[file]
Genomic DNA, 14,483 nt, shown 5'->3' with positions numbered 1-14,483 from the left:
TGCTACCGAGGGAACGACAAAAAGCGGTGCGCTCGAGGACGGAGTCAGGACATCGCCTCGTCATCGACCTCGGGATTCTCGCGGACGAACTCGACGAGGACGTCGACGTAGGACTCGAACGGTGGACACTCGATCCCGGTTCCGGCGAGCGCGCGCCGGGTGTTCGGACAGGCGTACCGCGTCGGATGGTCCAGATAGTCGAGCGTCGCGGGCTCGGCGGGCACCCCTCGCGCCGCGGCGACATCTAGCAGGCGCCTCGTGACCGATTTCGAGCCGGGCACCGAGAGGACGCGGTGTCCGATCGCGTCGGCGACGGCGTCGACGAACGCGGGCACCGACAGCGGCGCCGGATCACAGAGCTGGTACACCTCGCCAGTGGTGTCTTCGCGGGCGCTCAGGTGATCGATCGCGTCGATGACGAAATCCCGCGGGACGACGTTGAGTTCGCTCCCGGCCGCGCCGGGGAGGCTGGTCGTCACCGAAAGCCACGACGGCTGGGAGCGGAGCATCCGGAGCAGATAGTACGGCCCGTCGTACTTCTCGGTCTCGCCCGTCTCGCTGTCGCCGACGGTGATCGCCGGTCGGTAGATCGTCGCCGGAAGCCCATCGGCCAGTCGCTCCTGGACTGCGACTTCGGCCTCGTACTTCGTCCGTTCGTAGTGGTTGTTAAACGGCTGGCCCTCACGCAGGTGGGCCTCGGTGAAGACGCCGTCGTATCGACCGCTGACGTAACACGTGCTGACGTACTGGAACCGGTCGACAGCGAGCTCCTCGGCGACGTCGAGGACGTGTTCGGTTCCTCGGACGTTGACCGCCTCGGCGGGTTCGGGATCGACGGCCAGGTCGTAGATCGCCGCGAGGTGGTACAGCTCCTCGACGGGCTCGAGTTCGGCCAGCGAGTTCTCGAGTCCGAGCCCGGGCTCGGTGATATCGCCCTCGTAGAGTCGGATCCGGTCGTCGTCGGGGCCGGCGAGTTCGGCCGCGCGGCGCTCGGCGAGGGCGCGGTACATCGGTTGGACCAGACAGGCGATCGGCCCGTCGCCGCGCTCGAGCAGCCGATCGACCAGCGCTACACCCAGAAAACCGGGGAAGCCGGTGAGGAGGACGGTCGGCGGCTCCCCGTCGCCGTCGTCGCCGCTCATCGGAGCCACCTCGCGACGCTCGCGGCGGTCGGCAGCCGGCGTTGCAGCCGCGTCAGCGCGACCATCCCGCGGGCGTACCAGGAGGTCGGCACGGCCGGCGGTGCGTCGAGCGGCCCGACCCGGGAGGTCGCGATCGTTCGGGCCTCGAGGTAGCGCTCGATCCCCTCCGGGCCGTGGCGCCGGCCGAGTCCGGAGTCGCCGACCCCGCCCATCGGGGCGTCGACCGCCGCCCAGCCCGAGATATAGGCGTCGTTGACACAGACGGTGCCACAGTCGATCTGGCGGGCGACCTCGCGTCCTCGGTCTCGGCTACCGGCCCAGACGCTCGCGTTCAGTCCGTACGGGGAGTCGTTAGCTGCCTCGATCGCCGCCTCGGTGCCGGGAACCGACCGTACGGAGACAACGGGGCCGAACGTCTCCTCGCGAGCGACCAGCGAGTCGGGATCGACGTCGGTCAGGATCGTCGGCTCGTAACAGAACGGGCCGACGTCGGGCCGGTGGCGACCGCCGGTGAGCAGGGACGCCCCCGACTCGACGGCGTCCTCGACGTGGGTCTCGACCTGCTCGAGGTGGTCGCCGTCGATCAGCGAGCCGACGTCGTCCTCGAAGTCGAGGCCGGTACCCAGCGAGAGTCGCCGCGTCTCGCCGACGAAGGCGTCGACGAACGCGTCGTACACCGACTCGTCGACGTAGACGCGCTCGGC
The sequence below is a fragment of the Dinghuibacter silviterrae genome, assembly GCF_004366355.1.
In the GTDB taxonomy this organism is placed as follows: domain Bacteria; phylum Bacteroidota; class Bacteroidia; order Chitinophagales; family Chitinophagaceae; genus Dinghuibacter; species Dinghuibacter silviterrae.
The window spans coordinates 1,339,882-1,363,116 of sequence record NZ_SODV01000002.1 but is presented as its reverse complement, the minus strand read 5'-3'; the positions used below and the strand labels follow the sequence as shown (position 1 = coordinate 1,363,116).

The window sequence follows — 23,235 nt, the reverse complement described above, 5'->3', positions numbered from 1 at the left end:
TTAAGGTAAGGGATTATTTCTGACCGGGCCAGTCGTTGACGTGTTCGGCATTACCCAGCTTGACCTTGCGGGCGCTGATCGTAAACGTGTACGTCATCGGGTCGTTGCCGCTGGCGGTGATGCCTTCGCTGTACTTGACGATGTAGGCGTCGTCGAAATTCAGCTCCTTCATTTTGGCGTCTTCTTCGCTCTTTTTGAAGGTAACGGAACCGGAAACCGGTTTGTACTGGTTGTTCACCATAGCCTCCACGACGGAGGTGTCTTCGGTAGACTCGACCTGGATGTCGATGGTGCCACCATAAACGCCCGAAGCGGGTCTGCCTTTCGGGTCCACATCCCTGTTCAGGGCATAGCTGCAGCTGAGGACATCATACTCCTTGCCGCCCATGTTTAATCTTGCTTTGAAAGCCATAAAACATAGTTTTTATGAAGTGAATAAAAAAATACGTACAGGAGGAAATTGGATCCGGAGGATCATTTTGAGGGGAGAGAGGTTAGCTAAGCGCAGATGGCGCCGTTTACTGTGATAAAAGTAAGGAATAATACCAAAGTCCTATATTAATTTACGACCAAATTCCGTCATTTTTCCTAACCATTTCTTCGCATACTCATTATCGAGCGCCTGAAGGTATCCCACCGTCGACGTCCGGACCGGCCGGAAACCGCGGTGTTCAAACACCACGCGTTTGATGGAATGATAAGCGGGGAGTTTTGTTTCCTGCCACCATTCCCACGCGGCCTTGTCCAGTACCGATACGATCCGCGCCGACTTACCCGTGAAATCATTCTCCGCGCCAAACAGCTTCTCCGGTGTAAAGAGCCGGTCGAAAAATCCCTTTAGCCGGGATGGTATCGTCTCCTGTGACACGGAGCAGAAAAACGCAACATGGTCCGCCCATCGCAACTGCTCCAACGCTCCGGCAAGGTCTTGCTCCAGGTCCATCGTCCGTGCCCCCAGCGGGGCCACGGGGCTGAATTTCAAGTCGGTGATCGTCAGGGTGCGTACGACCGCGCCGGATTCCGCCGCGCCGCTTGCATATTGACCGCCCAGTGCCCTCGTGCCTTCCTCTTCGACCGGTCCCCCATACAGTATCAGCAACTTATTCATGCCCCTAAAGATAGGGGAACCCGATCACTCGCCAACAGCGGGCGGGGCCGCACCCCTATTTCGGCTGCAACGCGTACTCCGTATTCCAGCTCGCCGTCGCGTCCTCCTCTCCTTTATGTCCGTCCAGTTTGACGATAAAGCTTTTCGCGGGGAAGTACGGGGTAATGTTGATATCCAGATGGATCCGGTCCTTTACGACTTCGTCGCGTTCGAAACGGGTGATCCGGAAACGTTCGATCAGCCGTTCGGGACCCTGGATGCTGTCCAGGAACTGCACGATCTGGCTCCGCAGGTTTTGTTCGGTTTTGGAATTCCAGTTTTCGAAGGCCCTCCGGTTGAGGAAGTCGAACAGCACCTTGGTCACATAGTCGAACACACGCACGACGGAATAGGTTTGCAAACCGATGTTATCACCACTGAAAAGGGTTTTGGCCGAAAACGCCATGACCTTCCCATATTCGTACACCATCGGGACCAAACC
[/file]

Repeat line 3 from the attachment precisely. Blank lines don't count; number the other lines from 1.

The sequence below is a fragment of the Dinghuibacter silviterrae genome, assembly GCF_004366355.1.